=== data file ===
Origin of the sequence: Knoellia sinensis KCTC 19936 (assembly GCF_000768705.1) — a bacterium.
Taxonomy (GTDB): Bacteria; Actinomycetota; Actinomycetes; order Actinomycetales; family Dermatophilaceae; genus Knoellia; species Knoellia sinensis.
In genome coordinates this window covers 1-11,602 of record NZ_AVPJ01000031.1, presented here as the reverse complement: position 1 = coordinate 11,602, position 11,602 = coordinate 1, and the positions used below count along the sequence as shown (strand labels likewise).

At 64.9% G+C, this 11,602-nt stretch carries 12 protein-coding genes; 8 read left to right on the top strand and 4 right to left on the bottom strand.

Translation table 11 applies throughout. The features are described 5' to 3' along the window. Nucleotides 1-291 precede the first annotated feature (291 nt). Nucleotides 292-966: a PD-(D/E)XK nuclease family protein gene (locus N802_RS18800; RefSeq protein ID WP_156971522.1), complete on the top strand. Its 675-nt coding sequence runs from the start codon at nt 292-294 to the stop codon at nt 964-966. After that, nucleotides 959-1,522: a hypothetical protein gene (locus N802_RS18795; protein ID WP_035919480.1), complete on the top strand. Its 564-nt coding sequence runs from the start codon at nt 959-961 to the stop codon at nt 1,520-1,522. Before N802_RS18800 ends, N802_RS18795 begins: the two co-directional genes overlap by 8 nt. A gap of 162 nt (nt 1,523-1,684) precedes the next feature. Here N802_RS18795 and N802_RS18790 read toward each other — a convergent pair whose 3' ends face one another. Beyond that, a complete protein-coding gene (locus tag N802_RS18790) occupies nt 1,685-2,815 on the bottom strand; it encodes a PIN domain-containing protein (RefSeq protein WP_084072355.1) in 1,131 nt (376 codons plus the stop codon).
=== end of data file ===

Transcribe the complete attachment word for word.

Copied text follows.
Origin of the sequence: Knoellia sinensis KCTC 19936 (assembly GCF_000768705.1) — a bacterium.
Taxonomy (GTDB): Bacteria; Actinomycetota; Actinomycetes; order Actinomycetales; family Dermatophilaceae; genus Knoellia; species Knoellia sinensis.
In genome coordinates this window covers 1-11,602 of record NZ_AVPJ01000031.1, presented here as the reverse complement: position 1 = coordinate 11,602, position 11,602 = coordinate 1, and the positions used below count along the sequence as shown (strand labels likewise).

At 64.9% G+C, this 11,602-nt stretch carries 12 protein-coding genes; 8 read left to right on the top strand and 4 right to left on the bottom strand.

Translation table 11 applies throughout. The features are described 5' to 3' along the window. Nucleotides 1-291 precede the first annotated feature (291 nt). Nucleotides 292-966: a PD-(D/E)XK nuclease family protein gene (locus N802_RS18800; RefSeq protein ID WP_156971522.1), complete on the top strand. Its 675-nt coding sequence runs from the start codon at nt 292-294 to the stop codon at nt 964-966. After that, nucleotides 959-1,522: a hypothetical protein gene (locus N802_RS18795; protein ID WP_035919480.1), complete on the top strand. Its 564-nt coding sequence runs from the start codon at nt 959-961 to the stop codon at nt 1,520-1,522. Before N802_RS18800 ends, N802_RS18795 begins: the two co-directional genes overlap by 8 nt. A gap of 162 nt (nt 1,523-1,684) precedes the next feature. Here N802_RS18795 and N802_RS18790 read toward each other — a convergent pair whose 3' ends face one another. Beyond that, a complete protein-coding gene (locus tag N802_RS18790) occupies nt 1,685-2,815 on the bottom strand; it encodes a PIN domain-containing protein (RefSeq protein WP_084072355.1) in 1,131 nt (376 codons plus the stop codon).